All fonts other than PIXymbols or FHWA is banned on Street Name signs – and all Street Name signs MUST also have a border
WASHINGTON, DC — Any new Street Name signs designed from here on out are required to have a border on them and can only have two types of fonts on them.
In a February 4 blog for the USDOT, the Federal Highway Adminstration said that all fonts other than PIXymbols and FHWA Highway Gothic will be prohibited on Street Name signs, effective tonight.
Safety can only happen when nothing is overlooked, even the font used on highway signs. We strive to make the U.S. road system consistent from coast to coast. To minimize driver confusion, for example, STOP signs in California should look the same as they do in Maine.
Recently, we published a notice in the Federal Register that an experimental font called “Clearview” – for which we gave conditional use approval starting in 2004 – will not be approved for use on public roads after February 23.
Though research initially gave us hope that Clearview would make signs easier to read from greater distances and at night, years of additional research have not supported this conclusion.
Early successes we noted were credited to the new font, but the years since have shown those successes were likely due, at least in part, to the fact that older, worn signs had been replaced with new, cleaner ones using brighter materials. After more than a decade of analysis, we learned that retro-reflective sign sheeting materials that direct a vehicle’s headlamp beams back to the observer were the primary determining factor in improved nighttime visibility and legibility.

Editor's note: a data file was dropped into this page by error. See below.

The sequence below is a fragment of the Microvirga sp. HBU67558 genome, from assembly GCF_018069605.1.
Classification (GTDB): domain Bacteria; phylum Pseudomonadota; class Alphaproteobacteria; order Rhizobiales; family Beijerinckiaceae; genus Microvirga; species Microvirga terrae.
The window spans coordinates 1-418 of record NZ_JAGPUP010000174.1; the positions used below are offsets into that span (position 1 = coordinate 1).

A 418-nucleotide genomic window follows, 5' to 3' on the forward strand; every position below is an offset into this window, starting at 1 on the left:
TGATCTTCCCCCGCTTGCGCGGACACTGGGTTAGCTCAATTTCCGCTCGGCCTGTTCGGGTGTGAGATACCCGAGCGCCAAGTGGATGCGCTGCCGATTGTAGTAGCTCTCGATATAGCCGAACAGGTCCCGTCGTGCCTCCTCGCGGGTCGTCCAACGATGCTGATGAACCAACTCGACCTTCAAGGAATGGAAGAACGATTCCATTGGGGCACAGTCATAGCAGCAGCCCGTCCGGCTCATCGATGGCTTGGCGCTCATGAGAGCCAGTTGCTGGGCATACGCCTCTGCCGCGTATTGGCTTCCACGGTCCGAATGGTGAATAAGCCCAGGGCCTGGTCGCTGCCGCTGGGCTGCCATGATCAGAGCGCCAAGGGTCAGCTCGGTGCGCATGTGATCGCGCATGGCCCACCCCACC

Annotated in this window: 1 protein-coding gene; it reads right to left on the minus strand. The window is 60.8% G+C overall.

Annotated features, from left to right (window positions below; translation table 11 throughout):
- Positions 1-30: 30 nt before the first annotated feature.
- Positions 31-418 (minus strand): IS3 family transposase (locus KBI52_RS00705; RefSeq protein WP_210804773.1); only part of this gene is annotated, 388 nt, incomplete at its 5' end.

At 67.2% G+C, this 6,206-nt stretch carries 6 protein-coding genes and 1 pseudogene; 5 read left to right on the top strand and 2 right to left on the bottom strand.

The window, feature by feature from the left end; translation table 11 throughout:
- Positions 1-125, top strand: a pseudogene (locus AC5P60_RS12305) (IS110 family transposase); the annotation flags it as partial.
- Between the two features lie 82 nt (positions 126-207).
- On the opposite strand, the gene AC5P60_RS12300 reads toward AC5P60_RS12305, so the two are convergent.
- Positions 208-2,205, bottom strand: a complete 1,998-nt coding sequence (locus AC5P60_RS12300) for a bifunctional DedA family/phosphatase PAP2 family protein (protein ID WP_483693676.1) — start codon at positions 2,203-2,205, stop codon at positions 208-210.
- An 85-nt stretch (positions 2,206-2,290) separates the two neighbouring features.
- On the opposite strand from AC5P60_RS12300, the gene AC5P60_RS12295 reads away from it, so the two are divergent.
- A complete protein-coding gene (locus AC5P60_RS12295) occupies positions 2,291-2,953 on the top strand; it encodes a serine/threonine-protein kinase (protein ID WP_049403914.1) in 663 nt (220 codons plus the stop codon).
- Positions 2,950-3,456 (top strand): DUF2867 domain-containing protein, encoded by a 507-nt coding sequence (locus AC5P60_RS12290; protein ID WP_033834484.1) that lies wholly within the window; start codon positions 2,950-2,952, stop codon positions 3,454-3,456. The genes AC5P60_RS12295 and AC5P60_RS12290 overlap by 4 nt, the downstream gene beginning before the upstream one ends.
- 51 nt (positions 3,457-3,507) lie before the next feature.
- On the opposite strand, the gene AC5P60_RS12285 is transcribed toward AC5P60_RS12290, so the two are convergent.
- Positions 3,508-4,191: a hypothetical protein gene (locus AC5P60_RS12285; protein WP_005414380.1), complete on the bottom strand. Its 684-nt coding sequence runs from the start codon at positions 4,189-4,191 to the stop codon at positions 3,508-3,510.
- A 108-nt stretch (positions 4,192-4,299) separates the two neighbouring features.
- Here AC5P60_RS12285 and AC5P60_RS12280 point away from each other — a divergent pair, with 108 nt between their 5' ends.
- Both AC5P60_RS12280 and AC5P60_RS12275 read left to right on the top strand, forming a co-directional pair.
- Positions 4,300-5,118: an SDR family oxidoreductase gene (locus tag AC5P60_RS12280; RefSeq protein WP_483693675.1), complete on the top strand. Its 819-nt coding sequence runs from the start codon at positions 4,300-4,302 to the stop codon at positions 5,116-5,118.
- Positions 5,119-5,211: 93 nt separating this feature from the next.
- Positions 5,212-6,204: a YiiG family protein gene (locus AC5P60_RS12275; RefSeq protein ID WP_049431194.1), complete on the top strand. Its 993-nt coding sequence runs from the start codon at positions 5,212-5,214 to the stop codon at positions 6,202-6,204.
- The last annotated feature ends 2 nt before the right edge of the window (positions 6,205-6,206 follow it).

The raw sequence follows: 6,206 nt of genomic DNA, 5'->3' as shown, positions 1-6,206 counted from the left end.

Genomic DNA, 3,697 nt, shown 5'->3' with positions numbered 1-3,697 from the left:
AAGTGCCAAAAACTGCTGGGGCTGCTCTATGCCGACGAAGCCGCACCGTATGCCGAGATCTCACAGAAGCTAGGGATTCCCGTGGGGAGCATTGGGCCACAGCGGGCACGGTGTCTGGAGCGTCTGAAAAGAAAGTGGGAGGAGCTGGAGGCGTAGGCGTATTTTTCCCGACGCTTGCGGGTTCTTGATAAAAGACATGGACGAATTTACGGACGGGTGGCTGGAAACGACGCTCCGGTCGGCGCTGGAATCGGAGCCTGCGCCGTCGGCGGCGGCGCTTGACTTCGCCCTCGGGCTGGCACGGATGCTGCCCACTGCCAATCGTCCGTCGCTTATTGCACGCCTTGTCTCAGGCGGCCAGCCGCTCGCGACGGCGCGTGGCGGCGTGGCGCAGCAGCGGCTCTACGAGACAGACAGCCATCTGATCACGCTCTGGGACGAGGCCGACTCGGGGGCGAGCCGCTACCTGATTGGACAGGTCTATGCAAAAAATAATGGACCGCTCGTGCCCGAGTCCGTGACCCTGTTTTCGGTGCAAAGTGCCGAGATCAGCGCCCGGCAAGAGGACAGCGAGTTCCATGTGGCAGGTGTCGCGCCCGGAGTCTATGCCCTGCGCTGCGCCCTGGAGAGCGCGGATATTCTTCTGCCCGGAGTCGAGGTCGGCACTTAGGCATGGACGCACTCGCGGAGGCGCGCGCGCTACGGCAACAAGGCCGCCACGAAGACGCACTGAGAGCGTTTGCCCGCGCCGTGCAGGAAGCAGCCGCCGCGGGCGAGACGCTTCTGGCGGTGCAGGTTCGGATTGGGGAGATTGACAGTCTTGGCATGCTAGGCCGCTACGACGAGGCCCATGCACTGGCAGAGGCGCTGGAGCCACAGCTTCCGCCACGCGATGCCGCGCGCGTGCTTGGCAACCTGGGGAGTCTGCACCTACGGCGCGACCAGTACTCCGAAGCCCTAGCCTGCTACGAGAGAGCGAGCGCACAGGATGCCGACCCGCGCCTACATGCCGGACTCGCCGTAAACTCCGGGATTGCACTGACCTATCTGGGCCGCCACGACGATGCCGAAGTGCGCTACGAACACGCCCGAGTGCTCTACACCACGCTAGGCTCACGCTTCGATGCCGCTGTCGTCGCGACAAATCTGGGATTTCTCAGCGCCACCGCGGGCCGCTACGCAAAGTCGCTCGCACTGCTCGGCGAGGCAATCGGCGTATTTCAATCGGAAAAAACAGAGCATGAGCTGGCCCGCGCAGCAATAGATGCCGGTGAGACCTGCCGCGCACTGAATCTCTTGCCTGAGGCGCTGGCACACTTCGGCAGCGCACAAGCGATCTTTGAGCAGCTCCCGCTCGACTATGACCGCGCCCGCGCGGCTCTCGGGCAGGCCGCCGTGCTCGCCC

Among other things, we also learned that Clearview compromises the legibility of signs in negative-contrast color orientations, such as those with black letters on white or yellow backgrounds like Speed Limit and Warning signs.
Streamlining our national standards for traffic control devices has been a continuous priority for the FHWA. For these and other reasons, the FHWA believes there is no practical benefit to the public in continuing to pursue this alternative font, which is why we issued a notice to announce that it would no longer be supported.
Clearview was allowed to be used while research about its benefits continued, and now we know. Because of the limitations of the conditional approval, the public’s safety has not been compromised during this process.
Importantly, this action in no way requires that states go out and start removing signs using Clearview. Let me emphasize: this action does not mandate removal or installation of any signs.
Instead, once signs using Clearview reach the end of their useful life, they will be replaced with new highway signs that feature approved fonts from the Standard Alphabets – known as “Highway Gothic.”
Now, “Highway Gothic” is a personal favorite of mine, but you might like something else. So long as it’s in this guide —http://mutcd.fhwa.dot.gov/SHSe/Alphabets.pdf — it’s okay to use.
Safety is our top priority, and it will remain so. Whether guardrails, pavement markings, the placement of highway signs, or even the font on them, we are constantly studying ways to improve the safety of the driving public.
What that means is that Street Name signs in Allendale, Bamberg, Barnwell and Orangeburg counties must look just like the street name signs in Aiken County and in the City of Barnwell.
Allendale County has yet to install new Street Name signs, while Bamberg County has only begun installing Clearview signs. Barnwell County has a hodgepodge of Helvetica and Arial outside of the county seat, while Orangeburg County uses Helvetica outside of the county seat. Both Barnwell and Orangeburg city limits use FHWA.
I wonder what will become of the signs in the four southeasternmost counties in our area?